An Elegy upon the Death of the Dean of St. Paul's, Dr. John Donne

Original Text: 
John Donne, Poems, by J. D. With elegies on the authors death (M. F. for J. Marriot, 1633). MICF no. 556 ROBA. Facs. edn. Menston: Scolar Press, 1969. PR 2245 A2 1633A. STC 7045
1Can we not force from widow'd poetry,
2Now thou art dead (great Donne) one elegy
3To crown thy hearse? Why yet dare we not trust,
4Though with unkneaded dough-bak'd prose, thy dust,
6Of fading rhetoric, short-liv'd as his hour,
8Upon thy ashes, on the funeral day?
9Have we no voice, no tune? Didst thou dispense
10Through all our language, both the words and sense?
11'Tis a sad truth. The pulpit may her plain
12And sober Christian precepts still retain,
13Doctrines it may, and wholesome uses, frame,
15Of thy brave soul (that shot such heat and light
16As burnt our earth and made our darkness bright,
17Committed holy rapes upon our will,
18Did through the eye the melting heart distil,
19And the deep knowledge of dark truths so teach
20As sense might judge what fancy could not reach)
21Must be desir'd forever. So the fire
24Glow'd here a while, lies quench'd now in thy death.
25The Muses' garden, with pedantic weeds
26O'erspread, was purg'd by thee; the lazy seeds
27Of servile imitation thrown away,
28And fresh invention planted; thou didst pay
29The debts of our penurious bankrupt age;
30Licentious thefts, that make poetic rage
31A mimic fury, when our souls must be
33Or Pindar's, not their own; the subtle cheat
34Of sly exchanges, and the juggling feat
35Of two-edg'd words, or whatsoever wrong
37Thou hast redeem'd, and open'd us a mine
38Of rich and pregnant fancy; drawn a line
39Of masculine expression, which had good
41Our superstitious fools admire, and hold
42Their lead more precious than thy burnish'd gold,
43Thou hadst been their exchequer, and no more
44They each in other's dust had rak'd for ore.
45Thou shalt yield no precedence, but of time,
46And the blind fate of language, whose tun'd chime
47More charms the outward sense; yet thou mayst claim
48From so great disadvantage greater fame,
49Since to the awe of thy imperious wit
50Our stubborn language bends, made only fit
51With her tough thick-ribb'd hoops to gird about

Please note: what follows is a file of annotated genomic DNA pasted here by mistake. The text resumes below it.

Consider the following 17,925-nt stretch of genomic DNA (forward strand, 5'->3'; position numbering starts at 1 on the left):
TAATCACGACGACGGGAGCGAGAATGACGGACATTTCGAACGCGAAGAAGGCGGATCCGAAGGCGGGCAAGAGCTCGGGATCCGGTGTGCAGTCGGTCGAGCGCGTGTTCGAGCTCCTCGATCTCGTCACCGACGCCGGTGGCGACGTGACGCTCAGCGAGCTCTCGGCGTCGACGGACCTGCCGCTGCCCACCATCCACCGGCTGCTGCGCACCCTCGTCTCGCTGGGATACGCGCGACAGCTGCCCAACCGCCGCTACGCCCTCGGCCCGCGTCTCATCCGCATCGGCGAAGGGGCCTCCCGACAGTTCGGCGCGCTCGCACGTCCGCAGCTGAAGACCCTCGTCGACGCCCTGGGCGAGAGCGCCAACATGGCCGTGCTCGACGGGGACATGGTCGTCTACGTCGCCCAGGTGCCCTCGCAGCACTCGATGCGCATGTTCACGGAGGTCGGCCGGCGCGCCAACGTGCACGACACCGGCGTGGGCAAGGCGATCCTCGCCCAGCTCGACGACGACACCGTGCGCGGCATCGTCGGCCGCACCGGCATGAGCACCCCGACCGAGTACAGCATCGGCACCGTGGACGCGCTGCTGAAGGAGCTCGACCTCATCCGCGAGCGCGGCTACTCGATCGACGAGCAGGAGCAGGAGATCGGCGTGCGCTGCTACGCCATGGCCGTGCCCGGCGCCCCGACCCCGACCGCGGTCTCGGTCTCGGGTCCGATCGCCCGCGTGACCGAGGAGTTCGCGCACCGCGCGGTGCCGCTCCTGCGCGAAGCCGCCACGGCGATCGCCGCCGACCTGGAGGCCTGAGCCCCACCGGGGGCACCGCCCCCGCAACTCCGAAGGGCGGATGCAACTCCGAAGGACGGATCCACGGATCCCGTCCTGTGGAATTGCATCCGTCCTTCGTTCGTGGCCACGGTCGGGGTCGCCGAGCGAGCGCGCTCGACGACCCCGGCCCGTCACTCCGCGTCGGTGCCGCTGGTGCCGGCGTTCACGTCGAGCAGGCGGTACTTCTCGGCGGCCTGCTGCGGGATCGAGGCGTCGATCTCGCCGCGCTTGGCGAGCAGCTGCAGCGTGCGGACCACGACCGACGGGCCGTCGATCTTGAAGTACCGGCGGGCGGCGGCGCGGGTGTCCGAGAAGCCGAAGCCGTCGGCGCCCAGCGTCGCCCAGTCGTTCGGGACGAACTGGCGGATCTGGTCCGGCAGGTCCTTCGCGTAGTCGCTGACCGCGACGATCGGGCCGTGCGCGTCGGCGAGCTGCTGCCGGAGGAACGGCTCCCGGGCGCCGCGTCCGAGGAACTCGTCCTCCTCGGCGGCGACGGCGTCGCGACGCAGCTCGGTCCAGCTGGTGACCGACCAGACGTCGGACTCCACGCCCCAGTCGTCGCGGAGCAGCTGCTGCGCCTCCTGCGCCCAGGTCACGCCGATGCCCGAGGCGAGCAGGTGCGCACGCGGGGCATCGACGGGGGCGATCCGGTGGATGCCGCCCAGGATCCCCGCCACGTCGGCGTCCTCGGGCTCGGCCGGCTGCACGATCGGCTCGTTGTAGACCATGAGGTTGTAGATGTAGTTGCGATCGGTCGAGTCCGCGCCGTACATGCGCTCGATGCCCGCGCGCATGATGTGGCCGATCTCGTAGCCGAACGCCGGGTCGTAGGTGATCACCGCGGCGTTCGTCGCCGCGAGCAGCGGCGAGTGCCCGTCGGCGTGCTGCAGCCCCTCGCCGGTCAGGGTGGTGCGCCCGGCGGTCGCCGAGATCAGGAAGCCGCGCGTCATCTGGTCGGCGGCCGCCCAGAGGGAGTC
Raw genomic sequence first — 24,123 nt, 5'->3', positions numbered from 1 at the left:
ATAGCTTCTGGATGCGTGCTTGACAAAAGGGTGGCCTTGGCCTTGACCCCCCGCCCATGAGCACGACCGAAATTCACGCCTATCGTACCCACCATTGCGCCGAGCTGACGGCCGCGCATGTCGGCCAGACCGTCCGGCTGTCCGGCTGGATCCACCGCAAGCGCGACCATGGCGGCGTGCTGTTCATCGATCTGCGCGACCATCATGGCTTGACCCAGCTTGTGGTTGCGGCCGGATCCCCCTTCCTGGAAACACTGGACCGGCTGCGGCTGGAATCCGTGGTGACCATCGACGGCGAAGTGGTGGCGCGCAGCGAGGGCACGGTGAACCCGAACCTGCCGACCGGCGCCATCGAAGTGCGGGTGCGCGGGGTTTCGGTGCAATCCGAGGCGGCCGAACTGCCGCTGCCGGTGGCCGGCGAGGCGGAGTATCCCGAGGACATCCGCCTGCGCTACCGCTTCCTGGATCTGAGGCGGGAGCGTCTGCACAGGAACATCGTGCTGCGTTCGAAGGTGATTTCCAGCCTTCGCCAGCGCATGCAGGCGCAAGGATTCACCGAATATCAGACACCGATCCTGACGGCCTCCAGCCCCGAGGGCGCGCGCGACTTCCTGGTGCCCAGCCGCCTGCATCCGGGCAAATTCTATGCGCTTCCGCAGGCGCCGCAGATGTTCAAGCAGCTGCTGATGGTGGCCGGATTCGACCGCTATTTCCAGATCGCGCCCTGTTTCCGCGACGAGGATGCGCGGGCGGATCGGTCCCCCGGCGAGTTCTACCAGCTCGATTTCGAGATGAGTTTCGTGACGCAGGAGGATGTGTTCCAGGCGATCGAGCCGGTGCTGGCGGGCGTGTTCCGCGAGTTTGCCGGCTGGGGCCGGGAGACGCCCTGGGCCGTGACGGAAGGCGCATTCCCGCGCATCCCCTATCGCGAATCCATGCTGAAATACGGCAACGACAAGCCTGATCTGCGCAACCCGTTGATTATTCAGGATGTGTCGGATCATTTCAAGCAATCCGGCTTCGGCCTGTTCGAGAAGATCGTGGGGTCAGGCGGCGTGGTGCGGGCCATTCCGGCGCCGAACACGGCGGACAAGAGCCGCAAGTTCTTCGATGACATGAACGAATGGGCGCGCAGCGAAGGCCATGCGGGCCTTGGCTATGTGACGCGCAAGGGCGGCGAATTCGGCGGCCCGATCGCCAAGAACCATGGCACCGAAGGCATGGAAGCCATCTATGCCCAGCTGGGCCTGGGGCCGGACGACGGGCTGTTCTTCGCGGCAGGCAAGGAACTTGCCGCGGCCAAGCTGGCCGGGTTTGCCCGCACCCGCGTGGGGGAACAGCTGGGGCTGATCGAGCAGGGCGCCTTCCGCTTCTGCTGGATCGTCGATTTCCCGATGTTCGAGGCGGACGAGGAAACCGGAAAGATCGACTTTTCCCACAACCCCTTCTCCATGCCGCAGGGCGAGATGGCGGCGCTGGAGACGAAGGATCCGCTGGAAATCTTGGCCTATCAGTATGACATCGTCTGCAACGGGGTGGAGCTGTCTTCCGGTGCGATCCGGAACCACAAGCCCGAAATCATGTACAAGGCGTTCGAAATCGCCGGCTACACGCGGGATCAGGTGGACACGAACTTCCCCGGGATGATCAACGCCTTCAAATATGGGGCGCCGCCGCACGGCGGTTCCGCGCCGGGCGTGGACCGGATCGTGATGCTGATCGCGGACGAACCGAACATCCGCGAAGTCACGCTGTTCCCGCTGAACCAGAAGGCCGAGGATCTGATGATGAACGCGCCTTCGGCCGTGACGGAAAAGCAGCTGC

52Thy giant fancy, which had prov'd too stout
53For their soft melting phrases. As in time
54They had the start, so did they cull the prime
55Buds of invention many a hundred year,
56And left the rifled fields, besides the fear
57To touch their harvest; yet from those bare lands
58Of what is purely thine, thy only hands,
59(And that thy smallest work) have gleaned more
60  Than all those times and tongues could reap before.
61      But thou art gone, and thy strict laws will be
62Too hard for libertines in poetry;
63They will repeal the goodly exil'd train
64Of gods and goddesses, which in thy just reign
65Were banish'd nobler poems; now with these,
67Shall stuff their lines, and swell the windy page,
68Till verse, refin'd by thee, in this last age
69Turn ballad rhyme, or those old idols be
70Ador'd again, with new apostasy.
71      Oh, pardon me, that break with untun'd verse
72The reverend silence that attends thy hearse,
73Whose awful solemn murmurs were to thee,
74More than these faint lines, a loud elegy,
75That did proclaim in a dumb eloquence
76The death of all the arts; whose influence,
77Grown feeble, in these panting numbers lies,
78Gasping short-winded accents, and so dies.
79So doth the swiftly turning wheel not stand
80In th' instant we withdraw the moving hand,
81But some small time maintain a faint weak course,
83And so, whilst I cast on thy funeral pile
84Thy crown of bays, oh, let it crack awhile,
85And spit disdain, till the devouring flashes
86Suck all the moisture up, then turn to ashes.
88All thy perfections, or weep all our loss;
89Those are too numerous for an elegy,
90And this too great to be express'd by me.
91Though every pen should share a distinct part,
92Yet art thou theme enough to tire all art;
93Let others carve the rest, it shall suffice
94I on thy tomb this epitaph incise:
97      Here lie two flamens, and both those, the best,
98      Apollo's first, at last, the true God's priest.

Notes

5] unscissor'd: with uncut hair. Back to Line
7] sand: of the hourglass. Back to Line
14] lectures: here, presumably sermons; usually used of short informal sermons or sermons not delivered in the regular order of church service. Back to Line
22] Delphic quire: i.e., the poets; at Delphi was the shrine of Apollo, god of poetry. Back to Line
23] Prometheus stole fire from heaven for the benefit of mankind. Back to Line
32] Anacreon and Pindar were the two greatest masters of the lofty Greek ode. Back to Line
36] by borrowing Greek and Latin words. Back to Line
40] Orpheus: mythical Greek poet, archetype of the poet. Back to Line
66] The Metamorphoses of Ovid, luxuriant and richly descriptive stories of the classical gods and goddesses, had exercised a strong influence on certain kinds of sixteenth-century poetry. Back to Line
82] impulsive: impelling. Back to Line
87] engross: draw up a full list of. Back to Line
95] flamens: Roman priests. Back to Line
96] referring to Donne's progression from secular to religious poetry. Back to Line
Publication Start Year: 
1633
RPO poem Editors: 
N. J. Endicott
RPO Edition: 
3RP 1.220-22.
Form: